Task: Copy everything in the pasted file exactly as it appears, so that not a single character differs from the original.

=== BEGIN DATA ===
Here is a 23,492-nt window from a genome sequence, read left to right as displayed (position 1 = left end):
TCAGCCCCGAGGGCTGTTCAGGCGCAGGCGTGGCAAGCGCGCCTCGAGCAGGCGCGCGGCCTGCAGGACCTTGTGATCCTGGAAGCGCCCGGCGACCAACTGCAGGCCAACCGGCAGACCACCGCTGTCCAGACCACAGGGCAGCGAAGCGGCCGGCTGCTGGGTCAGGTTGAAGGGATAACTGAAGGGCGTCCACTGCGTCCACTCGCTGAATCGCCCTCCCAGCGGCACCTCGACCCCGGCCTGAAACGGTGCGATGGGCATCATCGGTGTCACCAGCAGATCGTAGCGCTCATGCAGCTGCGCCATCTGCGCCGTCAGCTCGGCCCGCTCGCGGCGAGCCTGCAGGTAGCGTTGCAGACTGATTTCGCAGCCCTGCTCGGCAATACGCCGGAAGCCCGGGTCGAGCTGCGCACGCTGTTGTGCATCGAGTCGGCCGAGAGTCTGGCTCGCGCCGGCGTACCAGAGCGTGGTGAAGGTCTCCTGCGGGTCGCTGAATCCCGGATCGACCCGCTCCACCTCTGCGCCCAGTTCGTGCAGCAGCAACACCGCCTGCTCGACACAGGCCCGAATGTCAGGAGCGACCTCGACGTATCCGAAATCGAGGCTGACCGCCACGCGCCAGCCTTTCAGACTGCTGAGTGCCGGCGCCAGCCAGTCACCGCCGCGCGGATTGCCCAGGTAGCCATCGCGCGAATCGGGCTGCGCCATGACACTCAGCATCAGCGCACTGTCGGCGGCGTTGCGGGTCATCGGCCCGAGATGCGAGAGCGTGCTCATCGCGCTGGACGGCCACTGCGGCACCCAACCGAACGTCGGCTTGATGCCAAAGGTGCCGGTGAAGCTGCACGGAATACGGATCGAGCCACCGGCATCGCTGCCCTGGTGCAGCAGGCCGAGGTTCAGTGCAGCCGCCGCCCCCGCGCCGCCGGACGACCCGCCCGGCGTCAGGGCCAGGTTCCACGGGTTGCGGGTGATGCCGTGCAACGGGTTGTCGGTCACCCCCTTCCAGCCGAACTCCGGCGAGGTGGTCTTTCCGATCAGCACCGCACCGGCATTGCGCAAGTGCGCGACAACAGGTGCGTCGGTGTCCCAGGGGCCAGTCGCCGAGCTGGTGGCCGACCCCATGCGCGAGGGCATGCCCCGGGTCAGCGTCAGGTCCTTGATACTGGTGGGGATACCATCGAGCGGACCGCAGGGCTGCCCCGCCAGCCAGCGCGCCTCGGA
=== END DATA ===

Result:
Here is a 23,492-nt window from a genome sequence, read left to right as displayed (position 1 = left end):
TCAGCCCCGAGGGCTGTTCAGGCGCAGGCGTGGCAAGCGCGCCTCGAGCAGGCGCGCGGCCTGCAGGACCTTGTGATCCTGGAAGCGCCCGGCGACCAACTGCAGGCCAACCGGCAGACCACCGCTGTCCAGACCACAGGGCAGCGAAGCGGCCGGCTGCTGGGTCAGGTTGAAGGGATAACTGAAGGGCGTCCACTGCGTCCACTCGCTGAATCGCCCTCCCAGCGGCACCTCGACCCCGGCCTGAAACGGTGCGATGGGCATCATCGGTGTCACCAGCAGATCGTAGCGCTCATGCAGCTGCGCCATCTGCGCCGTCAGCTCGGCCCGCTCGCGGCGAGCCTGCAGGTAGCGTTGCAGACTGATTTCGCAGCCCTGCTCGGCAATACGCCGGAAGCCCGGGTCGAGCTGCGCACGCTGTTGTGCATCGAGTCGGCCGAGAGTCTGGCTCGCGCCGGCGTACCAGAGCGTGGTGAAGGTCTCCTGCGGGTCGCTGAATCCCGGATCGACCCGCTCCACCTCTGCGCCCAGTTCGTGCAGCAGCAACACCGCCTGCTCGACACAGGCCCGAATGTCAGGAGCGACCTCGACGTATCCGAAATCGAGGCTGACCGCCACGCGCCAGCCTTTCAGACTGCTGAGTGCCGGCGCCAGCCAGTCACCGCCGCGCGGATTGCCCAGGTAGCCATCGCGCGAATCGGGCTGCGCCATGACACTCAGCATCAGCGCACTGTCGGCGGCGTTGCGGGTCATCGGCCCGAGATGCGAGAGCGTGCTCATCGCGCTGGACGGCCACTGCGGCACCCAACCGAACGTCGGCTTGATGCCAAAGGTGCCGGTGAAGCTGCACGGAATACGGATCGAGCCACCGGCATCGCTGCCCTGGTGCAGCAGGCCGAGGTTCAGTGCAGCCGCCGCCCCCGCGCCGCCGGACGACCCGCCCGGCGTCAGGGCCAGGTTCCACGGGTTGCGGGTGATGCCGTGCAACGGGTTGTCGGTCACCCCCTTCCAGCCGAACTCCGGCGAGGTGGTCTTTCCGATCAGCACCGCACCGGCATTGCGCAAGTGCGCGACAACAGGTGCGTCGGTGTCCCAGGGGCCAGTCGCCGAGCTGGTGGCCGACCCCATGCGCGAGGGCATGCCCCGGGTCAGCGTCAGGTCCTTGATACTGGTGGGGATACCATCGAGCGGACCGCAGGGCTGCCCCGCCAGCCAGCGCGCCTCGGA